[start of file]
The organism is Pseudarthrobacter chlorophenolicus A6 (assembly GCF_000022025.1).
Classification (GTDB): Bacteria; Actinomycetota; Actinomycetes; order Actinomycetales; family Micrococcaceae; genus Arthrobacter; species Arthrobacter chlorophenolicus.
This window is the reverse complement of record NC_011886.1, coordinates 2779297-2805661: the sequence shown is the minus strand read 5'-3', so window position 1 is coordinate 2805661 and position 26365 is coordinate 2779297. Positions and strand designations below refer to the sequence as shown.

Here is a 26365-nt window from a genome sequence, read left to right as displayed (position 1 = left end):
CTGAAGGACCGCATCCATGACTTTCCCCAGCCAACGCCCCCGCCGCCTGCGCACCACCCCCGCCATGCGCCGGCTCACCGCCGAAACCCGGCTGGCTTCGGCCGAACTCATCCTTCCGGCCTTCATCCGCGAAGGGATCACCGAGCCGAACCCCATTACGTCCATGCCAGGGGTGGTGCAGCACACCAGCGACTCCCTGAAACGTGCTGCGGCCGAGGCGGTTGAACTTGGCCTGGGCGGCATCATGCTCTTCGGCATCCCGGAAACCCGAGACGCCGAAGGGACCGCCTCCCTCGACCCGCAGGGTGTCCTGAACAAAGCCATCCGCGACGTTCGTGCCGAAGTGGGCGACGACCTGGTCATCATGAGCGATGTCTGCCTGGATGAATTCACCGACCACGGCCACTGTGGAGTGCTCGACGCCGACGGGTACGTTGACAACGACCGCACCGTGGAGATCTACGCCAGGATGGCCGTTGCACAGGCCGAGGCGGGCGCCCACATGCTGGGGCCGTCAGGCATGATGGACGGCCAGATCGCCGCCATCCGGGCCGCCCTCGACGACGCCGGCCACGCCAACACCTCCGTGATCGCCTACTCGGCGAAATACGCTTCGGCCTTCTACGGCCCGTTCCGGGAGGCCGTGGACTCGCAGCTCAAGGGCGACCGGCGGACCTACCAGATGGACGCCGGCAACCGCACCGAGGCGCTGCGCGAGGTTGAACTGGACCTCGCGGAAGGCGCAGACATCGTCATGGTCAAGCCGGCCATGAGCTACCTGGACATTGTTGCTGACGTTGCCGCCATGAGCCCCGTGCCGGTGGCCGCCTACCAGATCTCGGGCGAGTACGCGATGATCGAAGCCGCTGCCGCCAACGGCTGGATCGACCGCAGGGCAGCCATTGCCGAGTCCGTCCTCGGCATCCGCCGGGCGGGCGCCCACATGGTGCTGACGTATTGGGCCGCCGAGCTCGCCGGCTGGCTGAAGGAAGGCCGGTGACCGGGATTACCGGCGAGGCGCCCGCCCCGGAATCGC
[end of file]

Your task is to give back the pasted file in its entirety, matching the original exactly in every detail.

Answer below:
The organism is Pseudarthrobacter chlorophenolicus A6 (assembly GCF_000022025.1).
Classification (GTDB): Bacteria; Actinomycetota; Actinomycetes; order Actinomycetales; family Micrococcaceae; genus Arthrobacter; species Arthrobacter chlorophenolicus.
This window is the reverse complement of record NC_011886.1, coordinates 2779297-2805661: the sequence shown is the minus strand read 5'-3', so window position 1 is coordinate 2805661 and position 26365 is coordinate 2779297. Positions and strand designations below refer to the sequence as shown.

Here is a 26365-nt window from a genome sequence, read left to right as displayed (position 1 = left end):
CTGAAGGACCGCATCCATGACTTTCCCCAGCCAACGCCCCCGCCGCCTGCGCACCACCCCCGCCATGCGCCGGCTCACCGCCGAAACCCGGCTGGCTTCGGCCGAACTCATCCTTCCGGCCTTCATCCGCGAAGGGATCACCGAGCCGAACCCCATTACGTCCATGCCAGGGGTGGTGCAGCACACCAGCGACTCCCTGAAACGTGCTGCGGCCGAGGCGGTTGAACTTGGCCTGGGCGGCATCATGCTCTTCGGCATCCCGGAAACCCGAGACGCCGAAGGGACCGCCTCCCTCGACCCGCAGGGTGTCCTGAACAAAGCCATCCGCGACGTTCGTGCCGAAGTGGGCGACGACCTGGTCATCATGAGCGATGTCTGCCTGGATGAATTCACCGACCACGGCCACTGTGGAGTGCTCGACGCCGACGGGTACGTTGACAACGACCGCACCGTGGAGATCTACGCCAGGATGGCCGTTGCACAGGCCGAGGCGGGCGCCCACATGCTGGGGCCGTCAGGCATGATGGACGGCCAGATCGCCGCCATCCGGGCCGCCCTCGACGACGCCGGCCACGCCAACACCTCCGTGATCGCCTACTCGGCGAAATACGCTTCGGCCTTCTACGGCCCGTTCCGGGAGGCCGTGGACTCGCAGCTCAAGGGCGACCGGCGGACCTACCAGATGGACGCCGGCAACCGCACCGAGGCGCTGCGCGAGGTTGAACTGGACCTCGCGGAAGGCGCAGACATCGTCATGGTCAAGCCGGCCATGAGCTACCTGGACATTGTTGCTGACGTTGCCGCCATGAGCCCCGTGCCGGTGGCCGCCTACCAGATCTCGGGCGAGTACGCGATGATCGAAGCCGCTGCCGCCAACGGCTGGATCGACCGCAGGGCAGCCATTGCCGAGTCCGTCCTCGGCATCCGCCGGGCGGGCGCCCACATGGTGCTGACGTATTGGGCCGCCGAGCTCGCCGGCTGGCTGAAGGAAGGCCGGTGACCGGGATTACCGGCGAGGCGCCCGCCCCGGAATCGC